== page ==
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PEPPERELL — Newly-promoted fire captain and 21-year veteran firefighter Milton Blood was just another member of the dinner crowd at the Pepperell Fire Department’s annual dinner and awards ceremony when he heard Deputy Chief Peter Shattuck telling the assemblage he had recently been promoted to Shattuck’s former job.

Then he heard the deputy chief say he had been named Pepperell’s Firefighter of the Year for 2007.

“I was shocked. I had no idea,” the 44-year-old Blood said.

In making the announcement, Shattuck told how he and Blood had once been lost in the smoke and darkness on the second floor of a house whose first floor was in flames. They had dropped their light stick as they felt their way in but they were now lost, each knowing they were walking above fire and probably wouldn’t make it out.

The fact that they found themselves walking inside a bath tub before finding an exit was meant by Shattuck to be humorous. But as combat veterans learn, tough situations reveal the measure of a man.

“We try to pick a guy who does more each year, gets a little better,” Shattuck said. “It was tough this year because a lot of guys give a lot to calls and their people. I am proud of this (one) because he took my place.”

Shattuck said, “Milty has and is still responsible for saving lives and property. He kicked (rear end) at (the) Conway (Chevrolet/Buick) fire and came into his own as a captain at the Hollis and Elliott street fire showed his true colors, and at the accident when Jim (Taplin) saved a life.

“He has taken over Engine Company One and done an exceptional job,” Shattuck said. “Milty, you’re a firefighter’s firefighter. Congratulations you’ve earned this award.”

Blood, a bachelor, started a small construction business five years ago with a six-wheel dump truck, a backhoe and an excavator. His grandfather had operated Pepperell Trucking, an express delivery company, in the 1940s and later turned to paving work.

Hobbies include riding his two Harley-Davidson’s, driving his Chevrolet-powered Sting Ray ski boat, and deer hunting with his uncle, VFW Senior Vice Commander Jack Pillsbury, on land owned by former fire chief Harold “Rabbit” Pillsbury Jr. in Virginia.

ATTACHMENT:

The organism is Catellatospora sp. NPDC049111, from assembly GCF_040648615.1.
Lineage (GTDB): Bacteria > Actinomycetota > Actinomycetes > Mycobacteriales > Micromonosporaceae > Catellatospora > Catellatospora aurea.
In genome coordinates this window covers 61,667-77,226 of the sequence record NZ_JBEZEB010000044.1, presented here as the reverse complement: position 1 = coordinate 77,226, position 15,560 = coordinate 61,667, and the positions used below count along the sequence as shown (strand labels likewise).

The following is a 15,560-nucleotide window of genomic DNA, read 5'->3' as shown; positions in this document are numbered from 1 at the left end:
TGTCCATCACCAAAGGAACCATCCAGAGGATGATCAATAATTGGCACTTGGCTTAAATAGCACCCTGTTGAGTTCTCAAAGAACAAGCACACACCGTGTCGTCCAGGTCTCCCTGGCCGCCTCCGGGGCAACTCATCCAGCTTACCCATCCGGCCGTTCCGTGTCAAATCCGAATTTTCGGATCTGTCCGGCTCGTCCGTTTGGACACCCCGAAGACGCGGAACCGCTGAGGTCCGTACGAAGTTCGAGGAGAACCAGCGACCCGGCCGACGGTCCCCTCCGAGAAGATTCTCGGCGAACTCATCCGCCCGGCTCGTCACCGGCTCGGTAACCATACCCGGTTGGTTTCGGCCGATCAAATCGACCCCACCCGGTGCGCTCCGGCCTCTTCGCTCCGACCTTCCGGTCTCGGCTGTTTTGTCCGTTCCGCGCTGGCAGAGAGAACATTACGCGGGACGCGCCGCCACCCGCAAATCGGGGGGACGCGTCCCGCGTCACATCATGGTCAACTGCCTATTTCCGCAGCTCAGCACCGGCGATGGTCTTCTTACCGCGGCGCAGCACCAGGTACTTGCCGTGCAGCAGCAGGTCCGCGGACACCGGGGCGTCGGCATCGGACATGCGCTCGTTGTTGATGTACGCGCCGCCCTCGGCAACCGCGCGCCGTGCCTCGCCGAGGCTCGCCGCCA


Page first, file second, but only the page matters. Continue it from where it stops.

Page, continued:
“The biggest influence on my life is my mother, Martha Spaulding,” Blood said. “I firmly believe she is the best person on this planet a career nurse and one of the most caring people I know. I remember as a youngster wanting to be like her.”

Blood’s stepfather is retired highway surveyor Kim Spaulding, whom he credits as being “a great influence on me when I was young.”

There are a lot of Blood families in the area but they are not all related. Milton’s closest relative is the “Mason Street Bloods” and his family is from Mt. Lebanon Street.

His great-grandfather, Andrew Pillsbury, was a firefighter in Pepperell’s horse-drawn days. Andrew’s son, Harold, was “Rabbit” Pillsbury’s father. A distant cousin, Shaun Shattuck, serves in his fire company.

Blood was on hand following the recent explosion on Willowdale Road in Groton and is surprised there was not more damage to adjacent homes. Ironically, he does trucking work for KeySpan.

He remembers very well being trapped with Shattuck in the house fire. Shattuck is his cousin on the Pillsbury side of the family.

“We were starting to panic,” he recalls. “We both got out, though.”

“I intend to stay on the department. I love Pepperell. I was born and raised here,” he said. “It’s the townies who keep things running.”

As he had said when he accepted the award at the firefighter dinner, “To get any kind of recognition from someone I consider the best in the business is truly an honor.

“I truly feel you’re only as good as the people around you,” Blood said. “It’s great having on Engine Company One some older and some young guys who are all about doing the job.”